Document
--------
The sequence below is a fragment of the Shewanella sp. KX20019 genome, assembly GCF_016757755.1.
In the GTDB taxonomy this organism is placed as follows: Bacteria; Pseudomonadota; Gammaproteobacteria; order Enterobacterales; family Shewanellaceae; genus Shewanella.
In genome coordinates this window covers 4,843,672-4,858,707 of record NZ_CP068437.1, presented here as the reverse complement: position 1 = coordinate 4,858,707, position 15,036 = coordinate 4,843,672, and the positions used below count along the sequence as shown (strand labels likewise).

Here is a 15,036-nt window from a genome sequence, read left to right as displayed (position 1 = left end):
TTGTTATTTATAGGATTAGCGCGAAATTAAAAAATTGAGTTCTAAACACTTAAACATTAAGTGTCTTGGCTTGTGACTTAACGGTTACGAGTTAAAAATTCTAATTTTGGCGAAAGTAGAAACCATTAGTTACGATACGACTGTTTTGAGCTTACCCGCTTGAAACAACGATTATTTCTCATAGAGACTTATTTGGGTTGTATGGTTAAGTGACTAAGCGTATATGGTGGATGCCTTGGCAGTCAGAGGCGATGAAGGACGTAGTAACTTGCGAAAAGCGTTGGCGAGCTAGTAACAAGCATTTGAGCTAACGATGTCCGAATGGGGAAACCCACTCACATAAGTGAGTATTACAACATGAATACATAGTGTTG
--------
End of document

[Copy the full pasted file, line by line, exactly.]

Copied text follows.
The sequence below is a fragment of the Shewanella sp. KX20019 genome, assembly GCF_016757755.1.
In the GTDB taxonomy this organism is placed as follows: Bacteria; Pseudomonadota; Gammaproteobacteria; order Enterobacterales; family Shewanellaceae; genus Shewanella.
In genome coordinates this window covers 4,843,672-4,858,707 of record NZ_CP068437.1, presented here as the reverse complement: position 1 = coordinate 4,858,707, position 15,036 = coordinate 4,843,672, and the positions used below count along the sequence as shown (strand labels likewise).

Here is a 15,036-nt window from a genome sequence, read left to right as displayed (position 1 = left end):
TTGTTATTTATAGGATTAGCGCGAAATTAAAAAATTGAGTTCTAAACACTTAAACATTAAGTGTCTTGGCTTGTGACTTAACGGTTACGAGTTAAAAATTCTAATTTTGGCGAAAGTAGAAACCATTAGTTACGATACGACTGTTTTGAGCTTACCCGCTTGAAACAACGATTATTTCTCATAGAGACTTATTTGGGTTGTATGGTTAAGTGACTAAGCGTATATGGTGGATGCCTTGGCAGTCAGAGGCGATGAAGGACGTAGTAACTTGCGAAAAGCGTTGGCGAGCTAGTAACAAGCATTTGAGCTAACGATGTCCGAATGGGGAAACCCACTCACATAAGTGAGTATTACAACATGAATACATAGTGTTG